Jo Walton [is] utterly brilliant.
Rendered with Walton's usual power and beauty.
An extraordinarily ambitious achievement . . . The Just City is a glorious example of one of the primary purposes of speculative fiction: serving as a map to the potentials and miseries of a possible world.
Jo Walton is one of science fiction's most versatile, thoughtful, and gripping writers . . . [A novel] about philosophy, history, gender and freedom [which] also manages to be a spectacular coming-of-age tale that encompasses everything from courtroom dramas to sexual intrigue.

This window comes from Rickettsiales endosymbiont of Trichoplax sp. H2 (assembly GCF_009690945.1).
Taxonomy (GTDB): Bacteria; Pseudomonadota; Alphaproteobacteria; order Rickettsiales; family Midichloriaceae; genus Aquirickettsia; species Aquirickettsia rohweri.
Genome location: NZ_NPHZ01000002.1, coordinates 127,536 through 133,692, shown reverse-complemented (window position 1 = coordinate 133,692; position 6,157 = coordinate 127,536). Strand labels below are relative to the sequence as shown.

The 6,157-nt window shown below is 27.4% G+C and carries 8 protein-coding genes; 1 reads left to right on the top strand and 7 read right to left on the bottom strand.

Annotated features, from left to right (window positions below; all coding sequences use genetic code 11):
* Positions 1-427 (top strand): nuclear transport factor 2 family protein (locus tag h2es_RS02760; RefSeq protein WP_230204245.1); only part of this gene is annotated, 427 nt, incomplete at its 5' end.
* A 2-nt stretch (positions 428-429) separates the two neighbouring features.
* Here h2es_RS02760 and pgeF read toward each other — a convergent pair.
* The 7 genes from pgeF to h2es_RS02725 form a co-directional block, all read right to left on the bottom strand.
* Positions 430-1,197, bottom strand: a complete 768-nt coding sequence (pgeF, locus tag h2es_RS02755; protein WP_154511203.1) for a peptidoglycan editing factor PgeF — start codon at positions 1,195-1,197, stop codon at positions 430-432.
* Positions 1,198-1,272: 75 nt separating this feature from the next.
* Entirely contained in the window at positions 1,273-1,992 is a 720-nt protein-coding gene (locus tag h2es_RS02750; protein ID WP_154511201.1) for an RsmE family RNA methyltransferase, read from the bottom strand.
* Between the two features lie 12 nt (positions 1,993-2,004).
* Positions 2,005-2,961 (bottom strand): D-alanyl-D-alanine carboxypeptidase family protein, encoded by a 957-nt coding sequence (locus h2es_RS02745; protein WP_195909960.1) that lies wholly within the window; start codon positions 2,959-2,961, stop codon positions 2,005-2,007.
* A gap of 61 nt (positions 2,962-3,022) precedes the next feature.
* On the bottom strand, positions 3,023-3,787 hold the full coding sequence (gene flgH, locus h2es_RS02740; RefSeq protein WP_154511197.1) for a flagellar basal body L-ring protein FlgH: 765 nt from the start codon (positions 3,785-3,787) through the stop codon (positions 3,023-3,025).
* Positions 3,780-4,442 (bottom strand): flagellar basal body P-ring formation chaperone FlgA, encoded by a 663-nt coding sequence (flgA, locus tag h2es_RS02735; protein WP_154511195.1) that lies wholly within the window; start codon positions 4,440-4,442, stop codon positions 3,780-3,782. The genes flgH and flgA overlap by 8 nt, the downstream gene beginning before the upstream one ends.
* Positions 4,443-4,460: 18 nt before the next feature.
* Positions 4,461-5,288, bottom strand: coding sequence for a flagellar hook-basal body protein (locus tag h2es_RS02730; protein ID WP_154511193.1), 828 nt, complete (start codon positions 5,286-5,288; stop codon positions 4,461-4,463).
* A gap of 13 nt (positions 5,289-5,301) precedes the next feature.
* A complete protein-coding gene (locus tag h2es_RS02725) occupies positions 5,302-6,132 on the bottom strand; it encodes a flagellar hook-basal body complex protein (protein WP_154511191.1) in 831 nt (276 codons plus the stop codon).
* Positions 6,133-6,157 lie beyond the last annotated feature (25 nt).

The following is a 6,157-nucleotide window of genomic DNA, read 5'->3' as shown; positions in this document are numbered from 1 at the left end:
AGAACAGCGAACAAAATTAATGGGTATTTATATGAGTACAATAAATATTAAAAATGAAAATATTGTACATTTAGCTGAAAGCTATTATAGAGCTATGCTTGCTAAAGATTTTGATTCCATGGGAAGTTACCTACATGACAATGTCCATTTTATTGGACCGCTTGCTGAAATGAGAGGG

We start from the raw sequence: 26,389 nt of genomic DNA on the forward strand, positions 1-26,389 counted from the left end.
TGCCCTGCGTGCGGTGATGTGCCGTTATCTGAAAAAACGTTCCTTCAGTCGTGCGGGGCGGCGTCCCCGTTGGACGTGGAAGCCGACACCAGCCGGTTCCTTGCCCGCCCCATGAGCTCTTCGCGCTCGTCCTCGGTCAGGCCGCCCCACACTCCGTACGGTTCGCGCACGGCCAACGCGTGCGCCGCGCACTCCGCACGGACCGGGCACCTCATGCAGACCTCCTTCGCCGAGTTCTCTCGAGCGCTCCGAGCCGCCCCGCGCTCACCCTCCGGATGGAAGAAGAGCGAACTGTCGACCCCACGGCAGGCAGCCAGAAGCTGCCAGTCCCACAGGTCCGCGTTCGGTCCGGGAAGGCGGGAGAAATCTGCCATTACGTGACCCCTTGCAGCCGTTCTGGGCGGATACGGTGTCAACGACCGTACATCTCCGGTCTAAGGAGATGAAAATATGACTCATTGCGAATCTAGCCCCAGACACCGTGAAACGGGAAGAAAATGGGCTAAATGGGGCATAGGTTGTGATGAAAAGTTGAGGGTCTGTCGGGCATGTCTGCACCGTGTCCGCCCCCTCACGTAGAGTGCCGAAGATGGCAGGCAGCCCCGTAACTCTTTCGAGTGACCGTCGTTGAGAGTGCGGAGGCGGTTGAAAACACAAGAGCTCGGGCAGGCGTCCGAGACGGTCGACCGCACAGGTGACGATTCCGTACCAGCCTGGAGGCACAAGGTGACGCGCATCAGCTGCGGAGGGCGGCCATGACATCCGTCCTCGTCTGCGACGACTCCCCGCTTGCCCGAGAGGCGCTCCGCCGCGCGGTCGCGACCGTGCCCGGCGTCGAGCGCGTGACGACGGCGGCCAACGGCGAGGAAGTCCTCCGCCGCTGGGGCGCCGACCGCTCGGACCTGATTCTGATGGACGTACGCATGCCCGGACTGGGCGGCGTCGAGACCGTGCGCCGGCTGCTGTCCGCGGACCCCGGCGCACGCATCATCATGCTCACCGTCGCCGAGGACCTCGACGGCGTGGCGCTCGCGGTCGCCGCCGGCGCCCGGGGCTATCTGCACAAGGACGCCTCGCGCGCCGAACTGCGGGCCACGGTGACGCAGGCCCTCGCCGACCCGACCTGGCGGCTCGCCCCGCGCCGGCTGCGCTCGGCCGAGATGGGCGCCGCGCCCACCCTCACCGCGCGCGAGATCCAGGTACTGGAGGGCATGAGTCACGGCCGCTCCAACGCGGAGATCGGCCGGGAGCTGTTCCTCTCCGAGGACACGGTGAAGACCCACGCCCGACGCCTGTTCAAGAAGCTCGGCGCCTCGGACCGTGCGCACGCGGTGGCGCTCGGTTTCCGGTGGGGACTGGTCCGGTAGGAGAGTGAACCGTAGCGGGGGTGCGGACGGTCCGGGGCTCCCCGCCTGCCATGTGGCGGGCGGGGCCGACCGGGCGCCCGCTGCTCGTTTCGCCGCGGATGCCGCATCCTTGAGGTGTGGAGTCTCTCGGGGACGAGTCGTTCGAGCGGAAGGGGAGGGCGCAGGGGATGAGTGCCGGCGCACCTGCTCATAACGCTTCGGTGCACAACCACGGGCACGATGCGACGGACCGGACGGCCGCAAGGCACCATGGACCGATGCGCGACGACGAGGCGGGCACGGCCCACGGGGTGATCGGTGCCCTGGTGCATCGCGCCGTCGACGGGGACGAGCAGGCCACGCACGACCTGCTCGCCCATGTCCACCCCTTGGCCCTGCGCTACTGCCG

Walton shines, as she always does, in the small and hurtful and glorious business of interpersonal relationships.
The award-winning Walton has written a remarkable novel of ideas that demands - and repays - careful reading. It is itself an exercise in philosophy that often, courtesy of Socrates, critically examines Plato's ideas . . . the plot is always accessible and the world building and characterization are superb. In the end, the novel more than does justice to the idea of the Just City.